Marquette Cos. proposes new 160-unit Noble Square apartment project

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Rendering of the proposed Noble Square project (Jay Koziarz)

Marquette Cos. has announced a new proposal to build 160 luxury rentals in Noble Square.

Darren Sloniger, president of the Naperville-based developer, said that his firm has the 49,620-sq. ft. plot of land at 1326-1372 W. Walton St. and 933-945 N. Noble St. under contract with the sellers, the neighboring Polish Roman Catholic Union of America.

He said the group listened to community concerns and modified its original plan to construct a nine-story building with 266 apartments.

“After meeting with the department of planning and the Eckhart Park Community Council, we received some feedback that it was too dense, too big for the neighborhood,” he said in a report published by Curbed Chicago. “So we made the decision to ratchet it back to (better) conform with the surrounding neighborhood.” The building was reduced by four stories and almost 100 units.

The project has been designed by Chicago architecture firm Brininstool + Lynch. Clad in brick, metal, and a fiber cement known as Nichiha, the development’s “front” along Walton features 17 two-story townhouses for more of a contextualized low-rise appearance from street level.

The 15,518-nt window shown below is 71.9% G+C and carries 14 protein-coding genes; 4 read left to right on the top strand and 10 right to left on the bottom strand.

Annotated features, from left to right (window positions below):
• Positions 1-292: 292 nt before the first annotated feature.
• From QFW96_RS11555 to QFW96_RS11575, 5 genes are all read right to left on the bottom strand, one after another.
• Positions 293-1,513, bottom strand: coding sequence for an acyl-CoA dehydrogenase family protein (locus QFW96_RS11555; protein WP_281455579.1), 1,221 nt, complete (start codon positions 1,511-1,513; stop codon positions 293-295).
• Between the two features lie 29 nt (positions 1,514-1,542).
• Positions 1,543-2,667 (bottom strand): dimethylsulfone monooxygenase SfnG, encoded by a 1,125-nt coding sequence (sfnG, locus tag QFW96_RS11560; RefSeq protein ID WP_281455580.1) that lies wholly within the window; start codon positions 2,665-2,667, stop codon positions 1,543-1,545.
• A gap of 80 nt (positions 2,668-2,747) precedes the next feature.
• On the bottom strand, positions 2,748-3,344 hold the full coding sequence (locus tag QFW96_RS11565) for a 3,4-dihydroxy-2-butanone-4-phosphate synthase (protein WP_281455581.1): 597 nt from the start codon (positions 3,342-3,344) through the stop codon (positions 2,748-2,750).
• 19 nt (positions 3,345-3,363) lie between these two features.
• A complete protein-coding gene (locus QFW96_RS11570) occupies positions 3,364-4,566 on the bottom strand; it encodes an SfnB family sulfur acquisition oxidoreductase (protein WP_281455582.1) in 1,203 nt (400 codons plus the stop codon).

Above, an indoor/outdoor shared amenity space with a pool deck and fitness center will be available to residents. Marquette has no plans for ground floor retail given the residential nature of the block and the fact that the retail space at the firm’s West Loop Catalyst development has remained vacant for so long. Access to the building’s 111-space garage will take place off of Elizabeth Street—which is really more of a pot-holed alleyway than a heavily trafficked right-of-way.

The development will have affordable housing set-asides per the city’s Affordable Requirements Ordinance.

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Rendering perspective from Walton Street. (Jay Koziarz)

The nearly 50,000-sq. ft. development site is currently owned by the adjacent Polish Roman Catholic Union. Contrary to earlier rumors that the Depression-era PRCU headquarters and museum are in play for redevelopment, Sloniger reassured residents that this was not the case. “I tried to make an offer on the building and I can tell you it’s not for sale,” he said, jokingly.

Zoned for single family homes, the parcel would need to be changed to B2-3 Neighborhood Mixed-Use. If approvals go as smoothly as the developer hopes, the project could break ground in the spring of 2018 and open for business in the summer of 2019. Meanwhile, a different developer is working to bring roughly 40 new condo units to the neighboring St. Boniface Church.

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